(Refiles to fix graphic with no changes to text)
* Monthly average of the seaborne-port spread reaches $9.42/T in Aug
* More shipments to come in coming weeks
* Marcro-economy uncertainties hit seaborne purchase
BEIJING, Aug 27 (Reuters) - The spread between seaborne iron ore heading to China and iron ore at China’s ports has widened to the highest in at least two years, following an increase in shipments from Australia and Brazil as disrupted mines gradually come back on track.
The average for the month of August so far of the price difference between seaborne iron ore with 62% iron content and supplies at Chinese ports was $9.42 a tonne as of Monday, S&P Global Platts data showed. That is the highest monthly average spread since the price reporting agency began publishing iron ore prices for China’s ports in August 2017.
The widening spread between seaborne iron ore prices and port prices indicates that more cargoes are underway and mills are wary to make offers given the uncertainties in macro-economy, said four sources with knowledge of the market.
In July, Brazilian miner Vale SA was allowed to partially resume dry processing operations at its Vargem Grande complex, which will add 5 million tonnes of annual production. The site was shut to check the stability of its tailings dams following a fatal dam disaster at another Vale mine in Brazil in January.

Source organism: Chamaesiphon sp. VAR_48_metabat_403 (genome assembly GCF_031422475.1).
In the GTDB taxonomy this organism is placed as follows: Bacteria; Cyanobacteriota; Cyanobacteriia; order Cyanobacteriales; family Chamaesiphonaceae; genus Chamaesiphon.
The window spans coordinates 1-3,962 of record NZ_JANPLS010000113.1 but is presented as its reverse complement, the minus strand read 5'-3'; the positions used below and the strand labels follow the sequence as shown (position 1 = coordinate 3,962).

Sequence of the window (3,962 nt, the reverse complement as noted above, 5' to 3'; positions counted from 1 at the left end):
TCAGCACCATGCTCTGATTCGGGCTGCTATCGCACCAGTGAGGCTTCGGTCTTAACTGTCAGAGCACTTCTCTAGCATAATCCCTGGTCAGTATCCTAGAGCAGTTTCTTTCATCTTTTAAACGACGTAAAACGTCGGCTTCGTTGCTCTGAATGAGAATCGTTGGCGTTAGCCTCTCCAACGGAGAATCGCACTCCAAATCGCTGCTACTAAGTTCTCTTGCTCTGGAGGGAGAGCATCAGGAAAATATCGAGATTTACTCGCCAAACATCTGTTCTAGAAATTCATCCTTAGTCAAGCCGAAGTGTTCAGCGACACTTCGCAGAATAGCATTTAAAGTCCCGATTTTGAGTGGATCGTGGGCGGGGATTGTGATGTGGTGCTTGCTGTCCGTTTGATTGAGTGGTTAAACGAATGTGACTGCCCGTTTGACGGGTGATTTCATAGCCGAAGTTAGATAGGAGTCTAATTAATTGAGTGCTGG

Australian ports have also ramped up shipments since Cyclone Veronica hit in late March. Iron ore exports to China from Australia’s Port Hedland in April slipped 4.2% from a year earlier to 34.6 million tonnes but rebounded by June to 42 million tonnes, 5.9% higher than a year earlier.
Vessel-tracking and port data compiled by Refinitiv show that a total of 103.65 million tonnes of iron ore is scheduled to arrive in China in August, the highest in at least two years.
With increasing supplies, traders and analysts also pointed out that mills have become picky and now favour raw material with low phosphorous content, namely the iron ore fines from Rio Tinto Plc and BHP Group Plc.
Inventories of imported iron ore at Chinese ports have risen to 124.65 million tonnes as of Aug. 26, the most since late May, data compiled by SteelHome showed.
The weak Chinese currency, with the spot yuan falling to a 11-1/2 year low amid the intensifying trade confrontation between the United States and China, are making cost of seaborne iron ore more expensive.
“The uncertainties (of the economic and political situation) are drifting buyers away from taking seaborne cargos. People don’t know how much yuan would fall, so they tend to take small volume from port to reduce exposure to risks,” said Richard Lu, an analyst at CRU in Beijing.
China and the United States on Friday unveiled a fresh round of retaliatory tariffs on billions worth of imports from their counterpart, sending stock markets around the globe into sea of red on Monday.
Tepid steel demand and thin margins at mills have also pressured iron ore prices.
Benchmark spot rebar prices fell to a 16-month low of 3,670 yuan ($517.43) a tonne on Monday, data tracked by SteelHome showed. SH-SHA-20REBAR ($1 = 7.0928 Chinese yuan renminbi)
Reporting by Muyu Xu and Shivani Singh; editing by Christian Schmollinger